December 11, 2023

Immigration Marriage

Feel Good With Immigration

Immigration guide for detecting marriage fraud called ‘racist and offensive’

Sean Saulnier married his Brazilian wife in their backyard last May. They didn’t kiss on the lips for photos. There was no diamond ring and no family in attendance.

According to a leaked training guide meant to help immigration officials detect marriage fraud, the Victoria, B.C., couple’s marriage would have raised a bunch of red flags as a “non-genuine” relationship.

The three-page training guide, titled “Evidence of Relationship,” lists clues officers should look for in assessing a spousal sponsorship application. Ostensible warning signs that it’s a sham marriage include: couples who are not depicted kissing on the lips in their wedding photos; university-educated Chinese nationals who marry non-Chinese; a small wedding reception in a restaurant; a Canadian sponsor who is relatively uneducated, with a low-paying job or on welfare.

Other red flags include couples who don’t take a honeymoon trip, perhaps because they were students or lack the financial resources to do so; no diamond ring; and photos of activities together taken in Niagara Falls, Niagara-on-the-Lake and Toronto.

The training material, obtained under an access to information request and posted online by immigration lawyer Steven Meurrens, has created an uproar on social media among some Canadians and their foreign-born spouses.

“We all thought it was a joke. There’s no way this was real. Then we found out the guide was real and it was like, ‘Oh, my God, this is discriminatory. It’s against the Charter,’” said Saulnier, 37, who met his wife, Juliana, 35, while she was studying English in Toronto in 2011.

“I was born in Canada. This is racist and offensive. I’m just floored that this is accepted as criteria Immigration uses in judging the validity of my relationship,” added the software executive, whose wife is among thousands of foreign spouses waiting for long periods — the current average is 26 months — to be granted permanent residency.

Citizenship and Immigration Canada denied that the training material was racist and insisted all spousal applications from around the world are assessed equally, against exactly the same criteria, regardless of country of origin.

“The specific document you are referencing was an ad hoc document issued to officers nearly five years ago in response to an observed temporary spike in cases of marriages of convenience,” department spokesperson Nancy Caron told the Star.

“The instruction has not been active for more than three years, as the conditions that led to the instruction being issued subsequently changed.”

It is the first time the internal immigration training manual on marriage fraud, dated April 2007, has come to public light. Officials previously refused to share the information, citing the importance of keeping the investigative tool free from potential abuse by people wanting to commit immigration fraud.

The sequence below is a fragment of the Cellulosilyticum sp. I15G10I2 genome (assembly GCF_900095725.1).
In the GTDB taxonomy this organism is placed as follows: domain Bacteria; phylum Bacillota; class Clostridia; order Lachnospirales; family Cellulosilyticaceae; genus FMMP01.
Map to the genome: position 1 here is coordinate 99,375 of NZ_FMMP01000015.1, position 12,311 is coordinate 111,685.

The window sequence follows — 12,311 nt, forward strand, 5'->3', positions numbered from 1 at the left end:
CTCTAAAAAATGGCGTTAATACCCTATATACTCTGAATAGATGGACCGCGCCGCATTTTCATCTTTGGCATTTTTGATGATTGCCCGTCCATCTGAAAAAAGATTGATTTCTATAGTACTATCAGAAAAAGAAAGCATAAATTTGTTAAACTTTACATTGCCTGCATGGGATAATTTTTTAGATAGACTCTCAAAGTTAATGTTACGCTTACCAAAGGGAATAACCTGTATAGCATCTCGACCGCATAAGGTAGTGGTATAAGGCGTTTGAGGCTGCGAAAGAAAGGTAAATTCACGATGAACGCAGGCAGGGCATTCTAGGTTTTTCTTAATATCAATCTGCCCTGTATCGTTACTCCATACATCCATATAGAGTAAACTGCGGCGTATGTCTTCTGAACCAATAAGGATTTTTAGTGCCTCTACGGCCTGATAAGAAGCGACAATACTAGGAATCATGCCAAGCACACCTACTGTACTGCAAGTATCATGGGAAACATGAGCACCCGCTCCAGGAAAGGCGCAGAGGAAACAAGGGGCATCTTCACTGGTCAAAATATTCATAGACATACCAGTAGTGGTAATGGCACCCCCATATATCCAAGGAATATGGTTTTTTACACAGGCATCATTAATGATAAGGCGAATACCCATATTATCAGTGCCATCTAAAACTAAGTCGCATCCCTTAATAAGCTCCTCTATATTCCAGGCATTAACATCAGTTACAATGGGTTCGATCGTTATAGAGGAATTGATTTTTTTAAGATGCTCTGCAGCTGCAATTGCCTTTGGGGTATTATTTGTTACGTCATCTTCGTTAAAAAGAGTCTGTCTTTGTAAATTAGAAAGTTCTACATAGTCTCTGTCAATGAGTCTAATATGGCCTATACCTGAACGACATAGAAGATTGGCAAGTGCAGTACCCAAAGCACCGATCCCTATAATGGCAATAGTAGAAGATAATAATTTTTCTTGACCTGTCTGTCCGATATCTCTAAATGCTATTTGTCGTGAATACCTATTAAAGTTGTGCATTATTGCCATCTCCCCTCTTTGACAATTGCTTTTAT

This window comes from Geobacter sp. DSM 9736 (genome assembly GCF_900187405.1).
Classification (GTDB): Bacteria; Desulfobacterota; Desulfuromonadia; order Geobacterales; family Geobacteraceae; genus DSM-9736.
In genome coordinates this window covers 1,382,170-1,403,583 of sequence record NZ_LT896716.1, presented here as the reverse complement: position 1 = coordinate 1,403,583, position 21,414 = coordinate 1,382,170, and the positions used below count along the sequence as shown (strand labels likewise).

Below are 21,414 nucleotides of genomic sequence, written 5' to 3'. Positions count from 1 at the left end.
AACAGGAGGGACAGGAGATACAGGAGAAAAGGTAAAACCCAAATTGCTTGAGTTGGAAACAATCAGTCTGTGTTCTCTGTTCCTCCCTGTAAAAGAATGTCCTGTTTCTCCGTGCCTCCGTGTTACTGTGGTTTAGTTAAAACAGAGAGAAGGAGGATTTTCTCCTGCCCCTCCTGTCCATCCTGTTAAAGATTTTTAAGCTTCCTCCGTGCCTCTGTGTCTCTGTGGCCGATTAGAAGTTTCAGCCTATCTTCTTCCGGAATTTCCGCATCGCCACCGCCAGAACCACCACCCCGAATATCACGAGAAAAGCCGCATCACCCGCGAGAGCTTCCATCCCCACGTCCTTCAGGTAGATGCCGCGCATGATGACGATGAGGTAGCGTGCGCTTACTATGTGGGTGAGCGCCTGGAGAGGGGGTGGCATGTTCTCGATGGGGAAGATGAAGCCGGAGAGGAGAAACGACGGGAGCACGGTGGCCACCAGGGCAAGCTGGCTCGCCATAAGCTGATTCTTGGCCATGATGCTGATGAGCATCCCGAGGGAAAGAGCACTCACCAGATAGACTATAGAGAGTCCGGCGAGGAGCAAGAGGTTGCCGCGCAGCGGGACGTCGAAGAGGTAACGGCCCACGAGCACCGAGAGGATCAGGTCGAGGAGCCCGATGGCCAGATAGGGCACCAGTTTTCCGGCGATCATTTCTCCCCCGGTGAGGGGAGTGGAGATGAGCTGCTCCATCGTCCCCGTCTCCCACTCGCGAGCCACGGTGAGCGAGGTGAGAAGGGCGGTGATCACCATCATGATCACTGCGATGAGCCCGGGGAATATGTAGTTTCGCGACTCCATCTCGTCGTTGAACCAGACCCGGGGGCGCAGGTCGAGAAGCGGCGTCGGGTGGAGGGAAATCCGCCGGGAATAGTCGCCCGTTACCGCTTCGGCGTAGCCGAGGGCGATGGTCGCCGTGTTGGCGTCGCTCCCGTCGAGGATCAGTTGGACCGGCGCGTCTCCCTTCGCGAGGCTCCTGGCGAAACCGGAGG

The eyebrow-raising manual’s content concerns Meurrens, who obtained the guide along with 2,400 pages of other materials, in response to his request for all training manuals used at the Vegreville immigration processing centre in Alberta between 2011 and 2013.

“I am surprised that a Chinese marrying a non-Chinese, or a Canadian who is poor trying to sponsor a spouse, is an indicator of marriage fraud. That they actually put that in writing is surprising,” Meurrens said.

“I’d like to think that most immigration officers would realize how ridiculous that part of training was and would just ignore it.”

Toronto lawyer Avvy Go said the training module confirms her suspicions that there are inherent class and culture biases within the immigration department.

“If this is the kind of training that immigration officers are getting, one really has to wonder about the quality and competence of the officers who are making decisions that will make or break a family,” said Go. “It also calls into question the credibility of the entire decision-making process.”

Angela Rodriguez, from Venezuela, will marry her Canadian fiance, Harold Lopez, 29, on May 29; the couple has planned a small wedding at a Montreal restaurant.

“Of course, since I’m not allowed to work and Harold is a freelance video editor, we can only afford a small ceremony in the terrace of a restaurant,” said Rodriguez, 29, who met Lopez in Venezuela in 2007. Lopez moved to Canada in 2011 and Rodriguez soon joined him.

“We toured 16 jewellers to get the most affordable quality rings we could find. We are inviting only 17 people for our wedding and having a picnic the day after, so we can celebrate with a larger group of friends in a more affordable way. And that’s a red flag? We should be able to plan our own wedding, not based on what is acceptable to Immigration Canada.”


  • University-educated Chinese nationals marrying non-Chinese
  • Photos without parents or any family members, just a small group of friends
  • Private marriage ceremony performed by either a minister or justice of the peace
  • Informal reception in a restaurant
  • Sponsor is uneducated, with a low-paying job or on welfare
  • The couple do not kiss on the lips in photos
  • Couples who do not have a honeymoon, not even a couple of days away, usually because of university and/or no money
  • There are no “diamond” rings
  • Wedding photos done professionally but pictures are very limited
  • Some submit photos dressed in pajamas or cooking, to show they are living together
  • Photos have them wearing the same clothes in various locations
  • Are they touching each other in the photos, or trying not to touch?
  • Photos of activities taken in the Niagara Falls area, Niagara-on-the-Lake and Toronto.
  • Source: Citizenship and Immigration Canada training guide